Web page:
Jeremy Grantham, co-founder of GMO Jeremy Grantham, co-founder of GMO. (Photo: Jim Tweedie)

Renowned investor Jeremy Grantham, who correctly predicted the Japanese asset price bubble in 1989, the dot-com bubble in 2000 and the housing crisis in 2008, is “doubling down” on his latest market bubble call.

“This bubble will burst in due time, no matter how hard the Fed tries to support it, with consequent damaging effects on the economy and on portfolios,” writes Grantham in his latest market outlook, titled “Waiting for the Last Dance.”

It is an “epic bubble” fueled by “extreme overvaluation, explosive price increases, frenzied issuance and hysterically speculative investor behavior,” writes Grantham. But the fabled investor who co-founded Grantham, Mayo, & Van Otterloo (GMO) and is now dedicated to fighting climate change, says this current bubble is different from previous ones.

Those bubbles combined accommodative monetary policy with strong economic conditions; this bubble is occurring in a “wounded economy,” though one supported by easy Federal Reserve policy, with market prices much higher than they were pre-pandemic when the economy was stronger and the jobless rate fell to a historic low.

“Today the P/E ratio of the market is in the top few percent of the historical range and the economy is in the worst few percent,” writes Grantham. “Investors are relying on accommodative monetary conditions and zero rates extrapolated indefinitely …. This game surely is the ultimate deal with the devil.”

In addition, says Grantham, the “final leg” of recent asset bubbles have topped 60% in the 21 months before they peaked, or twice the “normal rate of bull market ascents.” The S&P 500 currently has gained almost 70% in the past nine months — and the Nasdaq 100%.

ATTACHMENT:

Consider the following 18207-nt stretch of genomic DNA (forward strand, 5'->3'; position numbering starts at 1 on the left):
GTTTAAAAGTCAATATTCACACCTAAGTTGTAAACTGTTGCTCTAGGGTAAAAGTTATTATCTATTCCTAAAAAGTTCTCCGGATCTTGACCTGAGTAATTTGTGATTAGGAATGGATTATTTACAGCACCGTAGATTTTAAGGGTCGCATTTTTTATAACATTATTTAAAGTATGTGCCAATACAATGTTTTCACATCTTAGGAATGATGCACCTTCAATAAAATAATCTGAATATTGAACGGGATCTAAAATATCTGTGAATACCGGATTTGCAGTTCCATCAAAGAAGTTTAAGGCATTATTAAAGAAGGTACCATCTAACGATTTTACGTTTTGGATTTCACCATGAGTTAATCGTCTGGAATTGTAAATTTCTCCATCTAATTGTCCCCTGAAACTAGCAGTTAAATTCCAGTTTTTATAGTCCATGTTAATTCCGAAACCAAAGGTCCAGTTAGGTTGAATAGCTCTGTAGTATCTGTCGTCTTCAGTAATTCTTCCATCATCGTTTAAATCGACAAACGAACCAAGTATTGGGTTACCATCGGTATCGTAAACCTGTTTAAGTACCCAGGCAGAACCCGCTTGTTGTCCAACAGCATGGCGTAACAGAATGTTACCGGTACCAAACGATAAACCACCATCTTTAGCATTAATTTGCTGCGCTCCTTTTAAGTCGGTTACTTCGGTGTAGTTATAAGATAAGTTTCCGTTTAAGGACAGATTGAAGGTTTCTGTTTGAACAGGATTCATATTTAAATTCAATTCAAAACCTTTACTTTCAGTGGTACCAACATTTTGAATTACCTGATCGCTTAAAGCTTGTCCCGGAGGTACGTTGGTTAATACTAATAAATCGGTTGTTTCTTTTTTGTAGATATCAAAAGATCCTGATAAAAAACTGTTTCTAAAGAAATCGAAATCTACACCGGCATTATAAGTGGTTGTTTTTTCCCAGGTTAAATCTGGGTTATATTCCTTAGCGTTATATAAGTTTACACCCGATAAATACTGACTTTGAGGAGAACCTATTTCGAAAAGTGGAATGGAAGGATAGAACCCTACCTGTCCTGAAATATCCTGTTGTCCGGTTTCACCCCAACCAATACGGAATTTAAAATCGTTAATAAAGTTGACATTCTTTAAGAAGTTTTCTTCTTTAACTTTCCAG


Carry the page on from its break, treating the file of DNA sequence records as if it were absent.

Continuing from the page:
These major indexes could still climb higher from here, says Grantham, but his “best guess is that the bubble will burst in late spring or early summer,” whenever there is a “broad rollout” of the COVID-19 vaccine. He recommends investing now in value and emerging market stocks, which have both been underperforming U.S. growth stocks for years.

At the root of Grantham’s argument is his disbelief in the argument made by many market strategists, that current stock prices are justified by near-zero interest rates based on the concept of a company’s future discounted cash flow.

The notion that low rates can prevent a drop in asset prices “was a fallacy in 2000 and it’s a fallacy now,” writes Grantham, recalling the 82% drop in the Nasdaq in 2000 and the $8 trillion decline in housing values in 2008. “Here we are again, waiting for the last dance and, eventually, for the music to stop.”

But Grantham has been waiting for quite a while for the market bubble to burst. He has been calling for a correction to the bubble since early 2018, when the S&P 500 was trading about one-third lower than it is today.

Goldman’s View

His outlook stands in sharp contrast to the view of U.S. equity strategists at Goldman Sachs led by  David Kostin. Goldman is forecasting a 14% gain in the S&P 500 this year, following 2020’s 16% gain.

The call is based on expectations for widespread COVID vaccinations, U.S. GDP growth of 5.9%, continued low interest rates and an above-consensus earnings per share forecast of $175 in the S&P 500, which is 6% higher than pre-pandemic profits in 2019. The expect the forward P/E multiple of the S&P 500 index will expand from 21.5 to 22.1.

World Bank’s Caution

The World Bank on Tuesday issued a less rosy outlook for the U.S. and global economy due to stalled growth starting in the third growth quarter, a resurgence of coronavirus infections, challenges related to the distribution of COVID vaccines and global debt accumulation. The institution downgraded its forecast for is forecasting 4% global growth in 2021, which is under the 5% pre-pandemic trend, along with 3.3% GDP growth in the U.S.

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